Now don’t get me wrong, I think some of the things that I’ve done on the internet would be pretty humiliating if they got out but even if they got sent to everyone I’ve ever known I don’t think I’d ever kill myself over those things. And especially considering that the internet was down and barely salvageable in the aftermath of this I doubt anyone could use this information against anyone. The bullying could only happen in person, yes relationships could be ruined but if every single person was having their worst shared about them with absolutely everyone, why care? Maybe living the event would be different, or maybe if I was older than I am I would feel different but I’ve grown up with people oversharing. Hell, people share everything online now, people make tasteless jokes and there are hundreds of people making bank off of selling their nudes. So maybe I wasn’t the target audience for this book because I was bored! I didn’t care that all of these people had their lives destroyed by the internet. I do think that people 100% rely too heavily on the internet but I also don’t think that this book is as timely as one might think.

AAAAND now I feel bad for saying that I thought it was unrealistic that people took their lives for having their darkest shared to everyone… I swear I’m not trying to be a horrid person I just personally feel like a lot of people, especially my peers, would not feel the life ending need for these things to come out. I mean back in 2016 I was in college and was dating my first boyfriend. I think the worst that could be put out about me was the smutty fan fiction that I read but nowadays people are open about any and all smut they read, hell there’s even a read-a-thon specifically for reading smutty books.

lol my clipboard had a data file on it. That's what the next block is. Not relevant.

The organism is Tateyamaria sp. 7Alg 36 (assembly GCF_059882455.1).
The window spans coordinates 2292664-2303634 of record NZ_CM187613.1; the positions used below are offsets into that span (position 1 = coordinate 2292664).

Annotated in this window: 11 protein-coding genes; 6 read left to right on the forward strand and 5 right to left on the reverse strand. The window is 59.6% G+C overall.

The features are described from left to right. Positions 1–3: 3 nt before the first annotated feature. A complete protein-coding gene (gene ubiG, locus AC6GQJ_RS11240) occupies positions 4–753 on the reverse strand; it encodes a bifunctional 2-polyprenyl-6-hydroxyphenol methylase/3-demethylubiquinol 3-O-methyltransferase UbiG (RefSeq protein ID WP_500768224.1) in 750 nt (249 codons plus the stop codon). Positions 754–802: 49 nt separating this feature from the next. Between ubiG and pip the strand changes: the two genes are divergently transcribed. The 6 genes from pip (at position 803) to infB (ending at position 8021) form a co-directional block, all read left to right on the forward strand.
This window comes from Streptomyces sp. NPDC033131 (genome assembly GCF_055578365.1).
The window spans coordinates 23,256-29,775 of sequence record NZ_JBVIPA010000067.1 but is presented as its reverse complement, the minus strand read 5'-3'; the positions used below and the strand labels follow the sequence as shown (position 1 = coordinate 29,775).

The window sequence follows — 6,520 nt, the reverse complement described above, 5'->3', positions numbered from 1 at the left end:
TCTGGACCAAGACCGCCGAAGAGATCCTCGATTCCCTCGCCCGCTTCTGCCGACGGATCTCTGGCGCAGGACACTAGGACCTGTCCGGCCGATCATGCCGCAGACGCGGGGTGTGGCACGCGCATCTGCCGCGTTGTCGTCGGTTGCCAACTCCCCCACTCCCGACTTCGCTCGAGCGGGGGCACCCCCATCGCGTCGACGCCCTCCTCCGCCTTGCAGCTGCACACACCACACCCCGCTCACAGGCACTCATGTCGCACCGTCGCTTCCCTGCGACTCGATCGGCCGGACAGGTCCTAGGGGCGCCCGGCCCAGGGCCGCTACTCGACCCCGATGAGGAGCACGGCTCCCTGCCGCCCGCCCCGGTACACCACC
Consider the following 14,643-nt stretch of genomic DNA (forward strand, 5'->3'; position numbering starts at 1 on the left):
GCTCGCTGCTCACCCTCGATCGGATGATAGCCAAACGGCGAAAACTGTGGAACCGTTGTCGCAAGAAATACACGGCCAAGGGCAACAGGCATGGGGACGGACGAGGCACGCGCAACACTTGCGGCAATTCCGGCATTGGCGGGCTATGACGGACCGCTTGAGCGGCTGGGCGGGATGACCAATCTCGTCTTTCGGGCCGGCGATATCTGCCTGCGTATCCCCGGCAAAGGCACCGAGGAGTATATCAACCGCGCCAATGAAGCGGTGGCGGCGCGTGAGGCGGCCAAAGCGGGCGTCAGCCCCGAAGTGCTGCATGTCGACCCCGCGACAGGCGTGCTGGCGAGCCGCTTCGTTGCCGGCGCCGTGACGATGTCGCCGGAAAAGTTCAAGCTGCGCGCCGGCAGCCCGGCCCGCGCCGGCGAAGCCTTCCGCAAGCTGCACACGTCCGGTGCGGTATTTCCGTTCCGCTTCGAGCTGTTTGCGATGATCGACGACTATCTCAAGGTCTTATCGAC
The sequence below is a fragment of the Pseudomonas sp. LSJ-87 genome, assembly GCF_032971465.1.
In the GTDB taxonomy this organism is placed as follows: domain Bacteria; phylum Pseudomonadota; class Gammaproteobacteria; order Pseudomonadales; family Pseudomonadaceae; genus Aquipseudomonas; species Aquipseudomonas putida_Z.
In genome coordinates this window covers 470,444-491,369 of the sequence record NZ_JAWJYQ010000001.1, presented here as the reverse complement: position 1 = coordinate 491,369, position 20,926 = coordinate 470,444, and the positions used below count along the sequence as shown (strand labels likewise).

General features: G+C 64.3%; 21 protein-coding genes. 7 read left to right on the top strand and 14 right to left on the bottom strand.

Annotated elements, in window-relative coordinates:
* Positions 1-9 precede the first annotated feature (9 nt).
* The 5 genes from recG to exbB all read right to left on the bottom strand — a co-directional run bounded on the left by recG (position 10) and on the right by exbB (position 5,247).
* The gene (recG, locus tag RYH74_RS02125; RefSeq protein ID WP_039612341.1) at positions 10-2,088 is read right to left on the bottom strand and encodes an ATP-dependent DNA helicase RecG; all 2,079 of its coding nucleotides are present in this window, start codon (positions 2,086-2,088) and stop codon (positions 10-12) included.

The internet is a vast place. It is both a dark and light space and I think a lot of people could use some breaks from it from time to time. I think that Followers was a book that posed some interesting questions about influencer culture and the power that the internet holds but overall I was bored with it. This book was thought provoking and I think there is an audience out there for it but it just wasn’t the perfect fit for me.

 

Rant Review: Get A Life, Chloe Brown by Talia Hibbert (Spoilers)

Get a Life, Chloe Brown (The Brown Sisters, #1)

Synopsis

Chloe Brown is a chronically ill computer geek with a goal, a plan, and a list. After almost—but not quite—dying, she’s come up with seven directives to help her “Get a Life”, and she’s already completed the first: finally moving out of her glamorous family’s mansion. The next items?

• Enjoy a drunken night out.
• Ride a motorcycle.
• Go camping.
• Have meaningless but thoroughly enjoyable sex.
• Travel the world with nothing but hand luggage.
• And… do something bad.

But it’s not easy being bad, even when you’ve written step-by-step guidelines on how to do it correctly. What Chloe needs is a teacher, and she knows just the man for the job.